The historian François Velde writes: “As Loyseau (Traité des Seigneuries, 1608, p.153) says, the Vidame is to the bishop what the viscount is to the count. Their role was to manage and protect the estates of the bishopric, to exercise in his name the episcopal jurisdiction, to represent him at the count’s court, to lead the bishop’s troops in battle. [But the Vidames were sometimes also the administrators of the episcopal estates and possessions, and the officers in charge of the church taxes.] The lordship of the Vidame consisted in a house near the episcopal palace and a territorial domain in the city or nearly countryside: thus the vidamé [lordship of the Vidame in French] of Chartres consisted in a parcel in the city (located within the episcopal gardens, in the 17th century on the Grand Rue) and the lordship of La Ferté-Arnault, renamed La Ferté-Vidame.” The better known vidamés were the following: Amiens, Beauvais (Gerberoy), Cambrai, Châlons, Chartres, Laon, Le Mans, Meaux, all the Normandie, Noyon, Reims, Rouen, Sarlat, Sens, Senlis, Tulles.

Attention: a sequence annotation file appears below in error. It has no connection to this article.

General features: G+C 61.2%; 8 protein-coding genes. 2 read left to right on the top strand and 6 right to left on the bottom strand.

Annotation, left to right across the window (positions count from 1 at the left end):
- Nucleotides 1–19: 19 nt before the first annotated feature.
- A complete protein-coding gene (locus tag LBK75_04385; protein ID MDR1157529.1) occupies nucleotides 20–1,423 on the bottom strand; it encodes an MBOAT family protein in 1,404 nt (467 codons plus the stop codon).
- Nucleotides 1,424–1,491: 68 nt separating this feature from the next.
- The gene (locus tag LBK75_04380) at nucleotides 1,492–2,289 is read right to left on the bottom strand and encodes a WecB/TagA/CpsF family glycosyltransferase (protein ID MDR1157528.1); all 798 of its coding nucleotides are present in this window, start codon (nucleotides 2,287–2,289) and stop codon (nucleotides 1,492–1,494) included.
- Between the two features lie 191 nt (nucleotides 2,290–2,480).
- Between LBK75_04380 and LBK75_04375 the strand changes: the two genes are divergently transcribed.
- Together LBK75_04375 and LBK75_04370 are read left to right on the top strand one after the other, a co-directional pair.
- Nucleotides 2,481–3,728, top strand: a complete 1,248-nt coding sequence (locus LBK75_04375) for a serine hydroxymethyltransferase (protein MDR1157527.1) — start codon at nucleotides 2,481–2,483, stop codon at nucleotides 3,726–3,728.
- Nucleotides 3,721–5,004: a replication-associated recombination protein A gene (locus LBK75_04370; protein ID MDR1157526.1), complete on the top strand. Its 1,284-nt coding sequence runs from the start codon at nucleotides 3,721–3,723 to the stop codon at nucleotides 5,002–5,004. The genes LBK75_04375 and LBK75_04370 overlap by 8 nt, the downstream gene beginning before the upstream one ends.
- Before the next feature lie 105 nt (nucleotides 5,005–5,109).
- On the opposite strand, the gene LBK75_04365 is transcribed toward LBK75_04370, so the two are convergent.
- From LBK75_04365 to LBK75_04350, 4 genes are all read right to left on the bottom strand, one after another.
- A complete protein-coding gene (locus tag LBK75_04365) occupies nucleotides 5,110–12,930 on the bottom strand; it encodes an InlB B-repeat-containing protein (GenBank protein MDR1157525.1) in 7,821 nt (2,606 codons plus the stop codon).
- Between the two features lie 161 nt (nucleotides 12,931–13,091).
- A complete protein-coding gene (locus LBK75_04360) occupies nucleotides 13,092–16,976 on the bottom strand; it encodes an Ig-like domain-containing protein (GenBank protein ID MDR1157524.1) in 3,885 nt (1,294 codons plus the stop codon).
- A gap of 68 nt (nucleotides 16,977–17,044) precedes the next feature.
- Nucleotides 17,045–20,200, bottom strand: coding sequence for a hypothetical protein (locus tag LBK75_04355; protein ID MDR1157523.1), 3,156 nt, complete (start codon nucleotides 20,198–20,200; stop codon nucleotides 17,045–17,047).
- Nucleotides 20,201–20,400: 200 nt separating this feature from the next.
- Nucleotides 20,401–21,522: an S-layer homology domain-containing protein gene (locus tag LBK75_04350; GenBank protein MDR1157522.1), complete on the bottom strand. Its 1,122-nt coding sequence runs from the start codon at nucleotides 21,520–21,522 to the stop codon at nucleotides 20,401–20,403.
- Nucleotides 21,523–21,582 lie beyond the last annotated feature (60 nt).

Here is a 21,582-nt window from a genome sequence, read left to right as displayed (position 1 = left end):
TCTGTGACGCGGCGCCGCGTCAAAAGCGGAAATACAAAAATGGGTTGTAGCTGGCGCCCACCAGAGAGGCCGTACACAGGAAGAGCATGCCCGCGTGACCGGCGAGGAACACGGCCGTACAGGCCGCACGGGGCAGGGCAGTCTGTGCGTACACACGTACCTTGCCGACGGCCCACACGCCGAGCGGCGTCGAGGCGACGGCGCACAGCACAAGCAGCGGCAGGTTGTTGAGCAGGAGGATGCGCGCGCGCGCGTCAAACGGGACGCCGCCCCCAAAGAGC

The Lord-Vidame was a direct vassal of the Lord-bishop to whom he takes the oath and homage. A new Vidame would be appointed by the bishop who marked this establishment in the office by the presentation of a ring to the new officer concerned. As armiger the Vidames wore a coronet on their coat of arms; It was a gold circle, decorated with pearls and precious stones, and surmounted by four crosses. These coronets of rank didn’t come into use before the 16th century.
The Vidames could also be women, titled Vidamesses. Vidames were mainly found in Northern France, though some Vidames had existed in England, Germany and in the Low Countries (Netherlands and Belgium). In some bishoprics the title was Viscount (Vice Count) or Advocate, such as in Therouanne, Cambrai, or the Liège in Belgium. The Archbishop of Reims had both a Vidame and a Vice Count. The office of Vidame didn’t always make them nobility. They remained in whatever status they had before, but were still real representatives of their bishop.